When the third healer asked me to ask my mom if something traumatic happened when I was three, I finally did.

At first, she pondered and said, “not that I can think of.” And then – “Well, you were in a car accident when you were three, but nothing happened to you.”

In 1983, we were in my dad’s 1950’s GMC pickup truck without seatbelts. A woman in a small yellow car turned in front of my dad and we T-boned her car. Our truck was fine – she and her car were not. I was in my mom’s arms when we hit the car – and although there wasn’t any physical evidence of trauma, my developing brain shifted.

It wasn’t until 35 years later that I would find out I’d been suffering from mid-brain trauma almost my whole life. It meant that my fight-or-flight response was turned on 80% of the time – which is the polar opposite of what it should be.

I was awake for the better part of 35 years. Of course I didn’t need coffee to wake up or stay awake. My brain was keeping me awake – letting me know to be on high alert all the time.

It wasn’t until I found the root cause and started working on my own healing that I was able to start sleeping. And along the way, my night terrors ended.

My husband is a professional sleeper. He can fall asleep in two minutes flat and stay asleep for 12 hours. He can sleep through an entire international flight if he puts his mind to it. We have very different sleeping schedules, but he caters to my sleeping needs since he can sleep anywhere.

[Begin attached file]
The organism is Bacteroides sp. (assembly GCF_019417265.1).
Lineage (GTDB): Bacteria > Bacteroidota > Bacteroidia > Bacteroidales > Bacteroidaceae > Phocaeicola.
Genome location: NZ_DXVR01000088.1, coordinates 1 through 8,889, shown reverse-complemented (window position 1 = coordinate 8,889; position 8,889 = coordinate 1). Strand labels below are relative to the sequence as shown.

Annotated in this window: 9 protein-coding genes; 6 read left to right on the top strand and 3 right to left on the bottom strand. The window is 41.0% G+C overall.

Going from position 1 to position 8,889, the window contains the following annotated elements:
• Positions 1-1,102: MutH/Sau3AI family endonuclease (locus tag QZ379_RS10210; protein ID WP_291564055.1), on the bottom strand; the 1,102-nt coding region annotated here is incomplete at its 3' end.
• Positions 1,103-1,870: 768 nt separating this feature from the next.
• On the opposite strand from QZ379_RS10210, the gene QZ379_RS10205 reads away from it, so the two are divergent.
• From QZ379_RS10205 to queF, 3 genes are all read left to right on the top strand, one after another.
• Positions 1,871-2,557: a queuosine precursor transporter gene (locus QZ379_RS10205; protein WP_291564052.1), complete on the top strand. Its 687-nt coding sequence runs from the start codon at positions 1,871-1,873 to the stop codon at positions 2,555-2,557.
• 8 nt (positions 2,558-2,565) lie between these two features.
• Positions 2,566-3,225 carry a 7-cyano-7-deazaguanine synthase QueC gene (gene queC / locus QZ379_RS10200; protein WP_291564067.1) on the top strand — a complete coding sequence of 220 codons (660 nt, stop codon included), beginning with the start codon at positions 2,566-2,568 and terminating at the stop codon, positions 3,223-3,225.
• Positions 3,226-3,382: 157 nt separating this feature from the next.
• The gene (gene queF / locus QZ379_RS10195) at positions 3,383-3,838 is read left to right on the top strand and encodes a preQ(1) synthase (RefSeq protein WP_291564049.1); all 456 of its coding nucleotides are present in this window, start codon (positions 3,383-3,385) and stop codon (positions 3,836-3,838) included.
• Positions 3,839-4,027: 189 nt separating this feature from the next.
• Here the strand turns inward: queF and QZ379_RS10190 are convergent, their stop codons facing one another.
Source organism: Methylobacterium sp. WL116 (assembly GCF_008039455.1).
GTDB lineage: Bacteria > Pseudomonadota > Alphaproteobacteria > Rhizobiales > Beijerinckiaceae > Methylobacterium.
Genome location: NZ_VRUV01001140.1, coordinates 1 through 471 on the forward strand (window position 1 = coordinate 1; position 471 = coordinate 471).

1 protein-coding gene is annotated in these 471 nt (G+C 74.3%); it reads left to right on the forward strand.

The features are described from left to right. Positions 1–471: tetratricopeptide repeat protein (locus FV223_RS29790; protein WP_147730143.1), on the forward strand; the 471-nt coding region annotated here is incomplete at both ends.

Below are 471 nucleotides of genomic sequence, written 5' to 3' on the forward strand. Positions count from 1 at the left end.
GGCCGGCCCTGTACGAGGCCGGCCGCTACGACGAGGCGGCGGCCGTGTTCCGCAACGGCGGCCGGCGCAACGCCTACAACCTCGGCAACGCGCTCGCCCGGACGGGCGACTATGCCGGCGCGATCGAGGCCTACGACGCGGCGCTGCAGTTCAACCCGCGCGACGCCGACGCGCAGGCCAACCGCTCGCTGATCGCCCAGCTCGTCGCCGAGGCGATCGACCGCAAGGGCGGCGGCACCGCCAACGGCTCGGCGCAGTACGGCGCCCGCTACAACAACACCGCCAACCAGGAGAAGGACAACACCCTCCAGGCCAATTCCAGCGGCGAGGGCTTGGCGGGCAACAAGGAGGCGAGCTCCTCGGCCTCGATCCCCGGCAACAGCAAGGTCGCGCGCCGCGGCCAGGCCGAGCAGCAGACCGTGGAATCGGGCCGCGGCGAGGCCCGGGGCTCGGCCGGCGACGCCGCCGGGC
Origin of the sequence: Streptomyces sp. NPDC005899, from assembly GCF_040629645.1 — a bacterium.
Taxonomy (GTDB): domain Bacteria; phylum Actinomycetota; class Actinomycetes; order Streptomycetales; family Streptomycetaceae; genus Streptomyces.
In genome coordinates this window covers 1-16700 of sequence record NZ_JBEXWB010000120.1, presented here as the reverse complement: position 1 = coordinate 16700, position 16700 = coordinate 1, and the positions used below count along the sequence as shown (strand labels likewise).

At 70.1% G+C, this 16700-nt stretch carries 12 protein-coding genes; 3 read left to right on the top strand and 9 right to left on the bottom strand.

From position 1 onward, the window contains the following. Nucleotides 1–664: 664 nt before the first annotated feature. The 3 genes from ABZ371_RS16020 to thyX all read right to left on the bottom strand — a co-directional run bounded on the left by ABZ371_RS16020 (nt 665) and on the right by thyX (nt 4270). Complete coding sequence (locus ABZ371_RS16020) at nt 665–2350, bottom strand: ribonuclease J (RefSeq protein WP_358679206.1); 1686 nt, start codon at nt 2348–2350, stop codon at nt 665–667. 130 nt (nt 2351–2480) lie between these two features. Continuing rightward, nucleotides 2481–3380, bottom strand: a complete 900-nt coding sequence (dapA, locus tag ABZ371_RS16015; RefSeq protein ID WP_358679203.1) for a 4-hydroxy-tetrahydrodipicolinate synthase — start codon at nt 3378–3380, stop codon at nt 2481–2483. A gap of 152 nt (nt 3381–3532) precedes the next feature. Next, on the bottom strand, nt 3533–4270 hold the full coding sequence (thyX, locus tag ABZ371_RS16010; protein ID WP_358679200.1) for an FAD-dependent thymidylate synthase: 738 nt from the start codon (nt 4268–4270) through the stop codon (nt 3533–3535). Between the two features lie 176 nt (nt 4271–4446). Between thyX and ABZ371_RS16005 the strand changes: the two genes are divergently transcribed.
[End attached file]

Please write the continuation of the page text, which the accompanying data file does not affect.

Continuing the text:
After my husband and I got together, we became coffee snobs. He needs his coffee and I just love it. We got a coffee maker that grinds our beans fresh and makes espresso-based drinks. It’s a ritual now.

I am still working on healing my brain – and probably will be for the rest of my life – but I am also very aware of the stories we make up.

The stories about why we do and don’t like certain things. The stories about why we are the way we are. The stories of our traumas and our joy. We all have them, yet most of us have no idea where they come from – or even take the time to see how they fit into our lives. Or even if they do anymore.

I still don’t need coffee – I just really like it. I like to wake up before the sun, make my perfect cup of coffee, and turn on a lamp in the living room to write while my husband sleeps.

And we take our own coffee over to my dad’s house now. Yes, he still drinks Folgers from a can in a coffee maker that sounds like a really loud dishwasher. And yes, my mom still drinks the last of his coffee.

Think about your little everyday stories. The ones that make you who you are – and then ask yourself why those stories matter. Or why they don’t. Ask your family for stories – or even ask them what happened – or why things happened the way they did.

“Finding, acknowledging, and giving a voice to my stories has felt overwhelming, even suffocating at times. Two months later and I find myself s t i l l in chapter 1. I hope there’s no exact formula to this process because this particular formula seems a little crazy but here I am- processing and grateful.” – Londa Sherwood-Austin, Rockstar in SPEAK With Confidence

If you don’t ask, you won’t find out. And your story matters.

STORY PROMPT: What are your first memories of coffee?

(Share in the comments or tag me wherever you share your story.)